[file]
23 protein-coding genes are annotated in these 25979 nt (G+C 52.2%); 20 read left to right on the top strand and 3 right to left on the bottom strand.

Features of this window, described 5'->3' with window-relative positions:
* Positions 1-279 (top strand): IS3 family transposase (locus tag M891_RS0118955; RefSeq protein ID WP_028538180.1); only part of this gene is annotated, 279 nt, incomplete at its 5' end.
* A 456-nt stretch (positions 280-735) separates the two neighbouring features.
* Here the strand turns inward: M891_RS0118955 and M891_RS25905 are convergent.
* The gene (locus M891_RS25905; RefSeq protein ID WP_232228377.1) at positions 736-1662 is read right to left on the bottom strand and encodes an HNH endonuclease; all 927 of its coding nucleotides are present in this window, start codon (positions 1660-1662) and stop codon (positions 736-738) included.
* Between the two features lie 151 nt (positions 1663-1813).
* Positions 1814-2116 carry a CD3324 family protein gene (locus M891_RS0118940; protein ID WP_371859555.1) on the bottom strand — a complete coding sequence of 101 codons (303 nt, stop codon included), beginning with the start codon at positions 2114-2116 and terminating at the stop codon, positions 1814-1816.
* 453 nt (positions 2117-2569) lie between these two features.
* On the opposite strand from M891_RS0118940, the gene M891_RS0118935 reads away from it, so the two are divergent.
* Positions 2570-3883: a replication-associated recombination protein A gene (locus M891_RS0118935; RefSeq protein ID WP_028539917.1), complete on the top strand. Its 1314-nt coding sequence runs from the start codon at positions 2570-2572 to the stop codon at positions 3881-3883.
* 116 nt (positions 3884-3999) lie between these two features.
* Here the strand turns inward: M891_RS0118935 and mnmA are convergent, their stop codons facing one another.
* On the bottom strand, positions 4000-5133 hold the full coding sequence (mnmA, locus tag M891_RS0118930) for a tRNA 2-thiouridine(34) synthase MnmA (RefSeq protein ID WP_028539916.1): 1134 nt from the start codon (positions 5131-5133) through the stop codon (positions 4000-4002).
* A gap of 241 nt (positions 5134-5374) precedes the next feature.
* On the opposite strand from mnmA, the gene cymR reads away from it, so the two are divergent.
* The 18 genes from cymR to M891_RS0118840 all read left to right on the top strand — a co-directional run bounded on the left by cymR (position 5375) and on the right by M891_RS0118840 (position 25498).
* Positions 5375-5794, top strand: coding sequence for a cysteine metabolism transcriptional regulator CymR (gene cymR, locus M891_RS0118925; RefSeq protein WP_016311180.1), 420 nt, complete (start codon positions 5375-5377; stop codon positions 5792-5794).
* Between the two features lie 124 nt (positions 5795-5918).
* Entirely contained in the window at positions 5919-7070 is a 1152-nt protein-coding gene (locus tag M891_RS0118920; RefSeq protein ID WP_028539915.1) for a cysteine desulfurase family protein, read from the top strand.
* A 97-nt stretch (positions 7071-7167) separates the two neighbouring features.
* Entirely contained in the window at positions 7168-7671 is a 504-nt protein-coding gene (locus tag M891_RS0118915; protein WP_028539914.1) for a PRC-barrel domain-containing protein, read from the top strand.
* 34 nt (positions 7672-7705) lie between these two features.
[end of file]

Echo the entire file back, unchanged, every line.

23 protein-coding genes are annotated in these 25979 nt (G+C 52.2%); 20 read left to right on the top strand and 3 right to left on the bottom strand.

Features of this window, described 5'->3' with window-relative positions:
* Positions 1-279 (top strand): IS3 family transposase (locus tag M891_RS0118955; RefSeq protein ID WP_028538180.1); only part of this gene is annotated, 279 nt, incomplete at its 5' end.
* A 456-nt stretch (positions 280-735) separates the two neighbouring features.
* Here the strand turns inward: M891_RS0118955 and M891_RS25905 are convergent.
* The gene (locus M891_RS25905; RefSeq protein ID WP_232228377.1) at positions 736-1662 is read right to left on the bottom strand and encodes an HNH endonuclease; all 927 of its coding nucleotides are present in this window, start codon (positions 1660-1662) and stop codon (positions 736-738) included.
* Between the two features lie 151 nt (positions 1663-1813).
* Positions 1814-2116 carry a CD3324 family protein gene (locus M891_RS0118940; protein ID WP_371859555.1) on the bottom strand — a complete coding sequence of 101 codons (303 nt, stop codon included), beginning with the start codon at positions 2114-2116 and terminating at the stop codon, positions 1814-1816.
* 453 nt (positions 2117-2569) lie between these two features.
* On the opposite strand from M891_RS0118940, the gene M891_RS0118935 reads away from it, so the two are divergent.
* Positions 2570-3883: a replication-associated recombination protein A gene (locus M891_RS0118935; RefSeq protein ID WP_028539917.1), complete on the top strand. Its 1314-nt coding sequence runs from the start codon at positions 2570-2572 to the stop codon at positions 3881-3883.
* 116 nt (positions 3884-3999) lie between these two features.
* Here the strand turns inward: M891_RS0118935 and mnmA are convergent, their stop codons facing one another.
* On the bottom strand, positions 4000-5133 hold the full coding sequence (mnmA, locus tag M891_RS0118930) for a tRNA 2-thiouridine(34) synthase MnmA (RefSeq protein ID WP_028539916.1): 1134 nt from the start codon (positions 5131-5133) through the stop codon (positions 4000-4002).
* A gap of 241 nt (positions 5134-5374) precedes the next feature.
* On the opposite strand from mnmA, the gene cymR reads away from it, so the two are divergent.
* The 18 genes from cymR to M891_RS0118840 all read left to right on the top strand — a co-directional run bounded on the left by cymR (position 5375) and on the right by M891_RS0118840 (position 25498).
* Positions 5375-5794, top strand: coding sequence for a cysteine metabolism transcriptional regulator CymR (gene cymR, locus M891_RS0118925; RefSeq protein WP_016311180.1), 420 nt, complete (start codon positions 5375-5377; stop codon positions 5792-5794).
* Between the two features lie 124 nt (positions 5795-5918).
* Entirely contained in the window at positions 5919-7070 is a 1152-nt protein-coding gene (locus tag M891_RS0118920; RefSeq protein ID WP_028539915.1) for a cysteine desulfurase family protein, read from the top strand.
* A 97-nt stretch (positions 7071-7167) separates the two neighbouring features.
* Entirely contained in the window at positions 7168-7671 is a 504-nt protein-coding gene (locus tag M891_RS0118915; protein WP_028539914.1) for a PRC-barrel domain-containing protein, read from the top strand.
* 34 nt (positions 7672-7705) lie between these two features.